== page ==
Cloud Infrastructure for Health in Low and Middle-Income Countries: Becoming Increasingly 'Autonomous'?
Way back in the 1970s, Langdon Winner coined the term ‘autonomous technology’ to theorize the relation between technological complexity and control (Winner 1978). As technologies become increasingly complex, and as the locus of control shifts to non-local locations, technology becomes increasingly ‘autonomous’, taking on a life of its own and thus becoming more difficult to control. As an example, the blinds of the windows in the modern office at the University of Oslo in Norway are controlled by automatic sensors. Depending on the intensity of the sun (or its absence), the movement of the blinds is auto- controlled. From the perspective of an occupant of the office, the technology is becoming increasingly autonomous giving him or her limited control, as compared to earlier when the window could be just manually opened or closed, or the curtains pulled out or in. Now the movement of the blinds is under increasing control of non-local forces, with decreased control of the local actors. The theme of ‘autonomous technology’ has also been picked up by science fiction novels and characters. Frankenstein was perhaps the first of these, representing a creature built by technology turning against its very creator. Now movies and television shows are full of run-away artificial intelligence systems where the robots become autonomous and seek to control and destroy the masters who created them. The Matrix trilogy and I Robot are perhaps the most successful cinematic examples of this trend in science fiction.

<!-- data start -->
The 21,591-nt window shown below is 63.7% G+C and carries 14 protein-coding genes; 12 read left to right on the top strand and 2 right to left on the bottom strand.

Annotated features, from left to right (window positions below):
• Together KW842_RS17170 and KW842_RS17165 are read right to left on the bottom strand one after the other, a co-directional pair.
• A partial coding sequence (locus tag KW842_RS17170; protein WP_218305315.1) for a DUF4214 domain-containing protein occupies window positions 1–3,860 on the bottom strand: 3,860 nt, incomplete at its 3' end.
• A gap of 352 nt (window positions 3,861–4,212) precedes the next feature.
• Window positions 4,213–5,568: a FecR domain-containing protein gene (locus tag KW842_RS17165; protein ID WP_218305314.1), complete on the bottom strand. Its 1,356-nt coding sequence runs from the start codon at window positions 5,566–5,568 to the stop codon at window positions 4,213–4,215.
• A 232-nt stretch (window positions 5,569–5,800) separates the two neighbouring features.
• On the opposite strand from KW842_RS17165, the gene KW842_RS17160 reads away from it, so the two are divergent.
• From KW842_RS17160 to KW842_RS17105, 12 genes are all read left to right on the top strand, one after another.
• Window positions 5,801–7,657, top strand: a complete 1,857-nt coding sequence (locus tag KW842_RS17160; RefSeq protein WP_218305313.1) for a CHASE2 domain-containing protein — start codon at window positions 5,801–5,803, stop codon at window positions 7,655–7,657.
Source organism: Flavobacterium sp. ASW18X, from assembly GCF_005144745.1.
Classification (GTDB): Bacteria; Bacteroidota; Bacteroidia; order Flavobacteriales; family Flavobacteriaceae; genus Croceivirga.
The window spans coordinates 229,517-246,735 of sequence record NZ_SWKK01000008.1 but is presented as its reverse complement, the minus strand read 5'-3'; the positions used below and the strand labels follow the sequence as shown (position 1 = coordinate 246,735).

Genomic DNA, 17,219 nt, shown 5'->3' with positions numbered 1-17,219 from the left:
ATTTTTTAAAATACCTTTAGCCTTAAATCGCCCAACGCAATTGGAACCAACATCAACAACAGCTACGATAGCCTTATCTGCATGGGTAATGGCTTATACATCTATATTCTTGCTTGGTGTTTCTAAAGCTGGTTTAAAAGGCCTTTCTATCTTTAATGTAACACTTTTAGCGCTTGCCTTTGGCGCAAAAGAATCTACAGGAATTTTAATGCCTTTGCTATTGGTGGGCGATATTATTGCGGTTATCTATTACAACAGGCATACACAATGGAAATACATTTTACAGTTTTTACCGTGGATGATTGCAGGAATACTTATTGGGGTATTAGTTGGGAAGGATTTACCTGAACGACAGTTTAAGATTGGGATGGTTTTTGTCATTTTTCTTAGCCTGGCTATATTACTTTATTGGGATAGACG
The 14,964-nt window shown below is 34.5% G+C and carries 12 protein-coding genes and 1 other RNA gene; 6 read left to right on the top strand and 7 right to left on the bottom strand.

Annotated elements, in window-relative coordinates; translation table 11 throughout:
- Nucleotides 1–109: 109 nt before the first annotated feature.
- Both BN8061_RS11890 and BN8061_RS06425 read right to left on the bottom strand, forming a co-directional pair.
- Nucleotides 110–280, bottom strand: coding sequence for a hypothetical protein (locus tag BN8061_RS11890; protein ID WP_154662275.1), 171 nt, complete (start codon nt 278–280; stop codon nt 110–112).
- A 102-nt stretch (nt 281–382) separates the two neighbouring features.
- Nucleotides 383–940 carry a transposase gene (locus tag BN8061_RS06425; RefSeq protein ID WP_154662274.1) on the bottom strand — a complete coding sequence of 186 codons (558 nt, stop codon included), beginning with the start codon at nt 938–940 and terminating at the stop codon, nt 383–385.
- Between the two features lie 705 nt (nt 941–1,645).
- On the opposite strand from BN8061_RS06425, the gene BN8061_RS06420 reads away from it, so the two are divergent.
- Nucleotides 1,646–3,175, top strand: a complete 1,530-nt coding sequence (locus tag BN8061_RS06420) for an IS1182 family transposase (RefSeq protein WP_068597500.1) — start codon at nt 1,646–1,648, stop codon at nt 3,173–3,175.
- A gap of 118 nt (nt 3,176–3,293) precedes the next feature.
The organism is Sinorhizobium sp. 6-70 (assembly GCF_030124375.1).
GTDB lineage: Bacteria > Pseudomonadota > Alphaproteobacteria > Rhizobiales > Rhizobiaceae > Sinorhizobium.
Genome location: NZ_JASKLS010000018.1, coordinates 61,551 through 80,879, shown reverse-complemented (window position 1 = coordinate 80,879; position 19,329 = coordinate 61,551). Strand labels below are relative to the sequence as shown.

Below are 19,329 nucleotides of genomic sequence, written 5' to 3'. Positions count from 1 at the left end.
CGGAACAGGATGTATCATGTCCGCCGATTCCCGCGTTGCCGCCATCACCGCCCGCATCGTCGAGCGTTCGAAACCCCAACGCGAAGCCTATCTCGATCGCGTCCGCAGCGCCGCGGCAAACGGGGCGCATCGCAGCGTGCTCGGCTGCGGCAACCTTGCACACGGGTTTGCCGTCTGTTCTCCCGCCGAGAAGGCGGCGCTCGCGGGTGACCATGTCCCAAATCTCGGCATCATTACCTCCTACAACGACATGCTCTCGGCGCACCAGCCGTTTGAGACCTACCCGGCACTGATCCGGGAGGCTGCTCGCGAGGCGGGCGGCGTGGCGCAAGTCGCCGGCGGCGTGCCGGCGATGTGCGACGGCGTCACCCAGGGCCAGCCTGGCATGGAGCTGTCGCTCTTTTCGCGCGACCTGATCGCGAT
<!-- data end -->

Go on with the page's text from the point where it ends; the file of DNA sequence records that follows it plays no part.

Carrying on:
In a much more mundane manner, we see problems of autonomous technology in daily life. An interesting question this raises in the context of HIS in LMICs is whether the cloud and big data have tendencies to take on similar autonomous characteristics, viewed from the perspective of the user or the state in the LMIC, and if so, what are its implications? The technologies of the cloud, big data, and associated analytics are in themselves complex, when combined more so, and are normally under control of multiple non-local agents.
In the following section, we seek to understand the alternative models being used to operationalize these technologies in LMICs.